For example, the text identifies, correctly, how debt and servitude allow the landed upper castes to perpetuate the inequalities. “Landless and moneyless, poor Dalits in many parts of Nepal are obliged to solicit small loans from the landowners to find food and shelter, for which they have only their labor to pledge as repayment… The morality of debt is fundamental to how exploitative humiliating institutions of caste have continued for so long.” The text also identifies the spatial distinctions caste boundaries create; in the upper caste’s quest for ritual purity, lower caste households usually live downstream the water source, or beyond the existing boundaries of a settlement. “The avoidance of physical contact with Dalits is explained as the avoidance of filth.”
More importantly, “upper-caste Hindus learn to recognize caste stigma through occupational categories”, i.e., certain “impure jobs’” such as that of collecting the hides of dead cattle, or ironsmithing. Thus, the struggle of Dalits is, at the same time, a struggle for the dignity of labour – an idea that holds little value even in contemporary Nepali society. At the same time, the concept is “meaningless in conditions where individuals cannot freely choose their occupations and life trajectories.”
The most haunting images in the text come from Ajit Mijar’s phone — a series of selfies of a young boy like any other, except for the fact that Mijar was found dead after eloping with his Brahmin girlfriend. There is the nonchalance of youth, the use of photo filters, and the red cap that says ‘Dope’ all over —Mijar could have been any of us. And yet, in the 21st century, as in the 19th, “caste takes effect by regulating what kinds of gender and sexual relations are possible and permissible… The violent disciplining of Dalit men over who they can love and desire is also the same device that causes Dalit women to be seen as those who can be easily possessed and subjected to sexual violation.”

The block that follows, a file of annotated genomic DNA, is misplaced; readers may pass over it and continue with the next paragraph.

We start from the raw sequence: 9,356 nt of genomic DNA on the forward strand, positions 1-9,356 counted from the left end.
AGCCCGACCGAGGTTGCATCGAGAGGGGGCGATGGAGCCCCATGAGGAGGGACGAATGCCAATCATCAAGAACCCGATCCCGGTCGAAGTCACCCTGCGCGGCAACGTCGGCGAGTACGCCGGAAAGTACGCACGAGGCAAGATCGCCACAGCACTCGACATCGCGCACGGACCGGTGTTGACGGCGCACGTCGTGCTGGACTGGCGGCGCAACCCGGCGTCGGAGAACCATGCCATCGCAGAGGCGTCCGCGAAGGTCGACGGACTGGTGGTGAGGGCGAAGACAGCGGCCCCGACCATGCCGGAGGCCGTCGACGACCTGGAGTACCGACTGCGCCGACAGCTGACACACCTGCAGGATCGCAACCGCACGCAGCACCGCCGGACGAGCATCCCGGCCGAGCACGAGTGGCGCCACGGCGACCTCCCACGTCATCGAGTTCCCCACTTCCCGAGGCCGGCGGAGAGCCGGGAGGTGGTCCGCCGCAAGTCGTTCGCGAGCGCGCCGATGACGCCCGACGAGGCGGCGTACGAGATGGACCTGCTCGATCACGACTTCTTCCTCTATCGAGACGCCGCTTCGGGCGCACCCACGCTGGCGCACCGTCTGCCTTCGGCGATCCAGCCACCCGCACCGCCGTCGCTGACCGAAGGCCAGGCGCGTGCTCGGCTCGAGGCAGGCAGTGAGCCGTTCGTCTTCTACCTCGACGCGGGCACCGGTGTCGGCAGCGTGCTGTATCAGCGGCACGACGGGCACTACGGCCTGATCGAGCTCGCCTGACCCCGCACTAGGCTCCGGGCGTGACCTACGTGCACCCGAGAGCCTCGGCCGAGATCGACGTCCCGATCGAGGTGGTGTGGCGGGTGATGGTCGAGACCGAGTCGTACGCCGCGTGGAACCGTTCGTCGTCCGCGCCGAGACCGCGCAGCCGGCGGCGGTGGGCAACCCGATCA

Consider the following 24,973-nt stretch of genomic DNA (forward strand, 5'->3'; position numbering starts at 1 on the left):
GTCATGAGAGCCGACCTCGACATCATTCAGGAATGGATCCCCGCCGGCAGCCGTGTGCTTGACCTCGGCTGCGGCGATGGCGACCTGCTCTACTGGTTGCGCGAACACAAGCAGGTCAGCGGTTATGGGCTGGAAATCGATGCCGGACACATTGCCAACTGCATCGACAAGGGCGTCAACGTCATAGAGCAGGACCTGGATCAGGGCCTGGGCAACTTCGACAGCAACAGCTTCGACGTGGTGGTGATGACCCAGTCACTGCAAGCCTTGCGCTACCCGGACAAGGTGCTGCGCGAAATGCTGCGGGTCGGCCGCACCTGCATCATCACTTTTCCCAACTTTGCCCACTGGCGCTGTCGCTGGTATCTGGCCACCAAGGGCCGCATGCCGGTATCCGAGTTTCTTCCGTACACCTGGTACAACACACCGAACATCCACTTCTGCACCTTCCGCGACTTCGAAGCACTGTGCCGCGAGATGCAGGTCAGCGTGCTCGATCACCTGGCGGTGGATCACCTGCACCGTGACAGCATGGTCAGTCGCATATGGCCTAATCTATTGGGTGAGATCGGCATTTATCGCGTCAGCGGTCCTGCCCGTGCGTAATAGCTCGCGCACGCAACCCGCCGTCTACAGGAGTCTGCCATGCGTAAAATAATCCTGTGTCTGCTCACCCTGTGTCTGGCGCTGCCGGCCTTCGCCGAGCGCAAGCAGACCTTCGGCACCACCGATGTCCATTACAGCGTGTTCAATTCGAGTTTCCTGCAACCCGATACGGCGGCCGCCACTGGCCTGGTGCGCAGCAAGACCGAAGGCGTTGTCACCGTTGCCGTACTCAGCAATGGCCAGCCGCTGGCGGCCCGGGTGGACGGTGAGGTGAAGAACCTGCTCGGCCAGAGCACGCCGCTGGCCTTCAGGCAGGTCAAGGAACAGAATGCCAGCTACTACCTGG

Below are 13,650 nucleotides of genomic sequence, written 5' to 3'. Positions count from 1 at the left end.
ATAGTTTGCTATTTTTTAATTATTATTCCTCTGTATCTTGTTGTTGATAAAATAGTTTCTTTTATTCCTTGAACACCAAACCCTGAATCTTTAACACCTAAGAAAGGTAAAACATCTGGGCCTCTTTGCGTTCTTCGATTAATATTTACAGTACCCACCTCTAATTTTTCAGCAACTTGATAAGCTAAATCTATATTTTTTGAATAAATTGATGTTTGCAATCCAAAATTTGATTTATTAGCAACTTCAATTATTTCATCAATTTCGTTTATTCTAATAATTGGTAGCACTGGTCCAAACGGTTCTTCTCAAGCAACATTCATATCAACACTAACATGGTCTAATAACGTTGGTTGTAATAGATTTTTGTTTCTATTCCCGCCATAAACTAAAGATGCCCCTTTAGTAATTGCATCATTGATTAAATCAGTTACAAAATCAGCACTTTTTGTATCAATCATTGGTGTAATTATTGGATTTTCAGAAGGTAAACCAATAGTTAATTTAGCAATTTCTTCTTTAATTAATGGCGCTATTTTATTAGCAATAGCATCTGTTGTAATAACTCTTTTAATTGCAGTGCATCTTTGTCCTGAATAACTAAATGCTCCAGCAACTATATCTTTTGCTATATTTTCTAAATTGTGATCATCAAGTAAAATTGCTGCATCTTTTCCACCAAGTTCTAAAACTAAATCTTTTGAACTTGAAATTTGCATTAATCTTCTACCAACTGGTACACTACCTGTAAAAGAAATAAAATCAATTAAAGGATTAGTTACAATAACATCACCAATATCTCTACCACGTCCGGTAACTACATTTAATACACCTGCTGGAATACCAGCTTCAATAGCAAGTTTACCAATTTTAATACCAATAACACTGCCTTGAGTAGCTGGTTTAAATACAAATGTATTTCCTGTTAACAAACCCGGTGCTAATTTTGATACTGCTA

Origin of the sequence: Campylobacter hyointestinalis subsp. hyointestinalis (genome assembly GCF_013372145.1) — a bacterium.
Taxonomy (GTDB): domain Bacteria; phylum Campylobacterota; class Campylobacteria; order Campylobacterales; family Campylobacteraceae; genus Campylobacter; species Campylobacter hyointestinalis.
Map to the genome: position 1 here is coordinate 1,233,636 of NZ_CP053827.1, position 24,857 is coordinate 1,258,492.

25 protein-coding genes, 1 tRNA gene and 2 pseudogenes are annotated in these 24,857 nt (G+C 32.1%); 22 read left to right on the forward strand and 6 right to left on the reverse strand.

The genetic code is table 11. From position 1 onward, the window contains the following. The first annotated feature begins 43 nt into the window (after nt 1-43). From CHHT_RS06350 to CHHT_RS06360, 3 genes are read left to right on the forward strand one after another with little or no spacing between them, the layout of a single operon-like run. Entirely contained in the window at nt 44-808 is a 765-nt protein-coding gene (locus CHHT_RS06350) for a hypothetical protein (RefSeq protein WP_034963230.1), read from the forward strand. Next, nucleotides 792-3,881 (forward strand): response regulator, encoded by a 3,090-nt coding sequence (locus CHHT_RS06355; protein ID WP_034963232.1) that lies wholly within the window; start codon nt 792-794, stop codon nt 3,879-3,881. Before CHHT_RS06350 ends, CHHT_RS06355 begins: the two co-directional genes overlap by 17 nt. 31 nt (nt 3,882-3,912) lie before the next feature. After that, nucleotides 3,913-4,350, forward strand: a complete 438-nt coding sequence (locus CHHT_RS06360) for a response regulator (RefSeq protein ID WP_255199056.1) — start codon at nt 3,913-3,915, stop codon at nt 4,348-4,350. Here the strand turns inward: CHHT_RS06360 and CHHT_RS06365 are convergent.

The book’s strongest feature is how it locates the Dalit political movement after 1950, beginning with the temple entry movements. Pashupati was the most significant, but it only opened its gates to so-called untouchables after three weeks of protests and the arrests of 750 Dalits. The fierce portrait of activists Lal Kumari Bishwakarma and Padam Sundas, who led a temple entry rally to a Bhojpur temple after the 1963 Muluki Ain abolished (but did not criminalize) untouchability reminds us the upper castes will not yield easily. “...[F]rom the very next day the local upper-castes responded to this daring by Dalits by being more stringent about untouchability…” But then comes the numbing story of Hira Parki, who, when activists dragged him inside a Doti temple outside which he had been playing the drum for 64 years, “screamed fearing death and passed out.”